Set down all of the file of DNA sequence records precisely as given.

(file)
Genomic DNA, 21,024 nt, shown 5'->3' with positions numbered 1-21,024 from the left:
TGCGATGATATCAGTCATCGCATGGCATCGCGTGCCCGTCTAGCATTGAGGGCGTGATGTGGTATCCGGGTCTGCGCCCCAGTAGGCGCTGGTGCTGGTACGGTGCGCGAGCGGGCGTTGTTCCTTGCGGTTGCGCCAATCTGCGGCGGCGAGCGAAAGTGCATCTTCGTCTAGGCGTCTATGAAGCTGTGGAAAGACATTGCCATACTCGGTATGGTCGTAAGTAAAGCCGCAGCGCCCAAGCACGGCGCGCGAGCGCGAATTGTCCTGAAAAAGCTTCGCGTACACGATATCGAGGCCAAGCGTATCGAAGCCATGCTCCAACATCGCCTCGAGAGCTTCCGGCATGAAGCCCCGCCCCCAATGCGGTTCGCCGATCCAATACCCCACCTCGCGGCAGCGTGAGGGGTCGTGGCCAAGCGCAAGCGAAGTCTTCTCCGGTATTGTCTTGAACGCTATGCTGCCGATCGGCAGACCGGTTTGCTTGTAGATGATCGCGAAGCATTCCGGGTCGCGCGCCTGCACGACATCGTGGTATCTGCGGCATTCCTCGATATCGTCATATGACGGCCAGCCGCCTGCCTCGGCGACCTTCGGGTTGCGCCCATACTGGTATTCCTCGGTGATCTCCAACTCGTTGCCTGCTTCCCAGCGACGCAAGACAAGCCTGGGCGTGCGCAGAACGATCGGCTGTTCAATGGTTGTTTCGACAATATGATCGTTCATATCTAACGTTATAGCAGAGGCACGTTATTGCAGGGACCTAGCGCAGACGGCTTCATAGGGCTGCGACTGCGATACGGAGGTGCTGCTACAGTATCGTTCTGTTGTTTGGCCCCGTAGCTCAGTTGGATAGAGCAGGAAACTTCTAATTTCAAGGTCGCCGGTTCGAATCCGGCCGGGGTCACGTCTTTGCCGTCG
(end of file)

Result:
Genomic DNA, 21,024 nt, shown 5'->3' with positions numbered 1-21,024 from the left:
TGCGATGATATCAGTCATCGCATGGCATCGCGTGCCCGTCTAGCATTGAGGGCGTGATGTGGTATCCGGGTCTGCGCCCCAGTAGGCGCTGGTGCTGGTACGGTGCGCGAGCGGGCGTTGTTCCTTGCGGTTGCGCCAATCTGCGGCGGCGAGCGAAAGTGCATCTTCGTCTAGGCGTCTATGAAGCTGTGGAAAGACATTGCCATACTCGGTATGGTCGTAAGTAAAGCCGCAGCGCCCAAGCACGGCGCGCGAGCGCGAATTGTCCTGAAAAAGCTTCGCGTACACGATATCGAGGCCAAGCGTATCGAAGCCATGCTCCAACATCGCCTCGAGAGCTTCCGGCATGAAGCCCCGCCCCCAATGCGGTTCGCCGATCCAATACCCCACCTCGCGGCAGCGTGAGGGGTCGTGGCCAAGCGCAAGCGAAGTCTTCTCCGGTATTGTCTTGAACGCTATGCTGCCGATCGGCAGACCGGTTTGCTTGTAGATGATCGCGAAGCATTCCGGGTCGCGCGCCTGCACGACATCGTGGTATCTGCGGCATTCCTCGATATCGTCATATGACGGCCAGCCGCCTGCCTCGGCGACCTTCGGGTTGCGCCCATACTGGTATTCCTCGGTGATCTCCAACTCGTTGCCTGCTTCCCAGCGACGCAAGACAAGCCTGGGCGTGCGCAGAACGATCGGCTGTTCAATGGTTGTTTCGACAATATGATCGTTCATATCTAACGTTATAGCAGAGGCACGTTATTGCAGGGACCTAGCGCAGACGGCTTCATAGGGCTGCGACTGCGATACGGAGGTGCTGCTACAGTATCGTTCTGTTGTTTGGCCCCGTAGCTCAGTTGGATAGAGCAGGAAACTTCTAATTTCAAGGTCGCCGGTTCGAATCCGGCCGGGGTCACGTCTTTGCCGTCG